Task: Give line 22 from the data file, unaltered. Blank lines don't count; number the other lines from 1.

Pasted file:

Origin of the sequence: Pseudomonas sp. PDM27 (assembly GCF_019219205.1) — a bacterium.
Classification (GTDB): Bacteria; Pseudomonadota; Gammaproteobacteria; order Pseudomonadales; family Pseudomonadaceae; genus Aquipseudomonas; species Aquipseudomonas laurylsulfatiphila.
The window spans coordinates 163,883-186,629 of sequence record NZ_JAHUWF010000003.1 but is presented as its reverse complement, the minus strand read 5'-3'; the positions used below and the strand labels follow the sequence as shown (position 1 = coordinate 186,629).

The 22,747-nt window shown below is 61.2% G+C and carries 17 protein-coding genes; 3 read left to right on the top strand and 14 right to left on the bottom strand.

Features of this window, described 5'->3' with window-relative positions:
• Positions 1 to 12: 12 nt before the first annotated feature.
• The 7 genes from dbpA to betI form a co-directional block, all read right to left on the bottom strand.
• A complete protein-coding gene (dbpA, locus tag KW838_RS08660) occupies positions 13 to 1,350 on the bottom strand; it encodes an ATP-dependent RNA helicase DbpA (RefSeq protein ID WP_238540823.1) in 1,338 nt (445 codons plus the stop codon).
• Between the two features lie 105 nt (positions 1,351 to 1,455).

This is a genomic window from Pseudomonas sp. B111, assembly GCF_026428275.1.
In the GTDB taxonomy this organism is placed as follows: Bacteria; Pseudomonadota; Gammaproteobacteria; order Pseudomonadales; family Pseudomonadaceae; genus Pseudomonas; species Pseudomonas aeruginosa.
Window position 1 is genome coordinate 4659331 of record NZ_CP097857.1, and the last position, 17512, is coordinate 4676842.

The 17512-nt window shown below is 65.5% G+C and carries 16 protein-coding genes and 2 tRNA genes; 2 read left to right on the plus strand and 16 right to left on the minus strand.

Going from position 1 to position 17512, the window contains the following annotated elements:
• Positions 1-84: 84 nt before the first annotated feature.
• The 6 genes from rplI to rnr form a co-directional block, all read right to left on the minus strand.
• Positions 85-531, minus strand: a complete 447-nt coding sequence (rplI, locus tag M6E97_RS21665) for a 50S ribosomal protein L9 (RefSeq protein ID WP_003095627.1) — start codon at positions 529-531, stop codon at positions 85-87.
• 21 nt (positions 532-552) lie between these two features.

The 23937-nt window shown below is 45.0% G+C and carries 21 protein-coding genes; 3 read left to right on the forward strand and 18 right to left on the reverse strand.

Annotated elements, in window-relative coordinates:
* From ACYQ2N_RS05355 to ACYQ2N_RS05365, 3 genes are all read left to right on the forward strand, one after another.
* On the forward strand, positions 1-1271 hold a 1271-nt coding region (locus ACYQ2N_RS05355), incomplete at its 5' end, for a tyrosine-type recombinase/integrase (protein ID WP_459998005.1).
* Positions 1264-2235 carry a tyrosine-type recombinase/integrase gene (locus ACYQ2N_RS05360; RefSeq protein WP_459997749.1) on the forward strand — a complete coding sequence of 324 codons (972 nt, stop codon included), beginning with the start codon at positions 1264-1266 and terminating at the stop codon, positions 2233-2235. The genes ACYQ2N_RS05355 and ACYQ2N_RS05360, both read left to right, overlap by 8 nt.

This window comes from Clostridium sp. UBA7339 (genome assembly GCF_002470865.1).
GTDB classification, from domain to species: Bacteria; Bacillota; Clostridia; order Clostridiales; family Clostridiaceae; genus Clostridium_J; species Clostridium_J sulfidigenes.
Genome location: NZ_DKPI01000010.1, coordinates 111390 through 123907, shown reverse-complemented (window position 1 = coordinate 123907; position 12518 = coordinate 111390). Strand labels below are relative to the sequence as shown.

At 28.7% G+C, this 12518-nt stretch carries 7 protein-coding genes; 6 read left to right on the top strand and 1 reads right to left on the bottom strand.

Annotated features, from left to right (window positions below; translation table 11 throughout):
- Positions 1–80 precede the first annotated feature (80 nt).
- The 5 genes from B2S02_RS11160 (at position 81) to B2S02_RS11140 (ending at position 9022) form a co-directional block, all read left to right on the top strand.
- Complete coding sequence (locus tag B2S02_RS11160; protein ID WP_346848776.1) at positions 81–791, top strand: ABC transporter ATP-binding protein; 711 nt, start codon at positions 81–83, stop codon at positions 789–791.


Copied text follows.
* On the forward strand, positions 1-1271 hold a 1271-nt coding region (locus ACYQ2N_RS05355), incomplete at its 5' end, for a tyrosine-type recombinase/integrase (protein ID WP_459998005.1).